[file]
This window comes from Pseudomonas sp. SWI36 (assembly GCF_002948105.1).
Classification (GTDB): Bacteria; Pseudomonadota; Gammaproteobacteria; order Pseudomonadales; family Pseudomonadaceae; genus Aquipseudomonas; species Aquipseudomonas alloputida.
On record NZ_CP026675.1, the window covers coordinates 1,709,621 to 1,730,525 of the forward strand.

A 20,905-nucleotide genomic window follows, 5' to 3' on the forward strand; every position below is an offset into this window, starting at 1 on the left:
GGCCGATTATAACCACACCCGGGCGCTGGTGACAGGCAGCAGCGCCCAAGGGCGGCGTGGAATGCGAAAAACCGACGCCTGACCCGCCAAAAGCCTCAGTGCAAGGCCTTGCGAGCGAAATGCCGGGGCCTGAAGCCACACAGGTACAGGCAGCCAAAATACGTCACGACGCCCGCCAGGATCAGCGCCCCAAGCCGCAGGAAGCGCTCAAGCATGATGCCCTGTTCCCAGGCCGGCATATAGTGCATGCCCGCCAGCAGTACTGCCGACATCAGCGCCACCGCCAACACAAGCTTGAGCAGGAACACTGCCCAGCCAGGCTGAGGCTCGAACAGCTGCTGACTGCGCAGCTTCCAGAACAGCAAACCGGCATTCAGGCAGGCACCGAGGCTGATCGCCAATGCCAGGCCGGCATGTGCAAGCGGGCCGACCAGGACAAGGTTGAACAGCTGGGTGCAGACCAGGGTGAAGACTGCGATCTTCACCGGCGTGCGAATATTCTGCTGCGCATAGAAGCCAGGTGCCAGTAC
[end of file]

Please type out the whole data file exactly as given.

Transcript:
This window comes from Pseudomonas sp. SWI36 (assembly GCF_002948105.1).
Classification (GTDB): Bacteria; Pseudomonadota; Gammaproteobacteria; order Pseudomonadales; family Pseudomonadaceae; genus Aquipseudomonas; species Aquipseudomonas alloputida.
On record NZ_CP026675.1, the window covers coordinates 1,709,621 to 1,730,525 of the forward strand.

A 20,905-nucleotide genomic window follows, 5' to 3' on the forward strand; every position below is an offset into this window, starting at 1 on the left:
GGCCGATTATAACCACACCCGGGCGCTGGTGACAGGCAGCAGCGCCCAAGGGCGGCGTGGAATGCGAAAAACCGACGCCTGACCCGCCAAAAGCCTCAGTGCAAGGCCTTGCGAGCGAAATGCCGGGGCCTGAAGCCACACAGGTACAGGCAGCCAAAATACGTCACGACGCCCGCCAGGATCAGCGCCCCAAGCCGCAGGAAGCGCTCAAGCATGATGCCCTGTTCCCAGGCCGGCATATAGTGCATGCCCGCCAGCAGTACTGCCGACATCAGCGCCACCGCCAACACAAGCTTGAGCAGGAACACTGCCCAGCCAGGCTGAGGCTCGAACAGCTGCTGACTGCGCAGCTTCCAGAACAGCAAACCGGCATTCAGGCAGGCACCGAGGCTGATCGCCAATGCCAGGCCGGCATGTGCAAGCGGGCCGACCAGGACAAGGTTGAACAGCTGGGTGCAGACCAGGGTGAAGACTGCGATCTTCACCGGCGTGCGAATATTCTGCTGCGCATAGAAGCCAGGTGCCAGTAC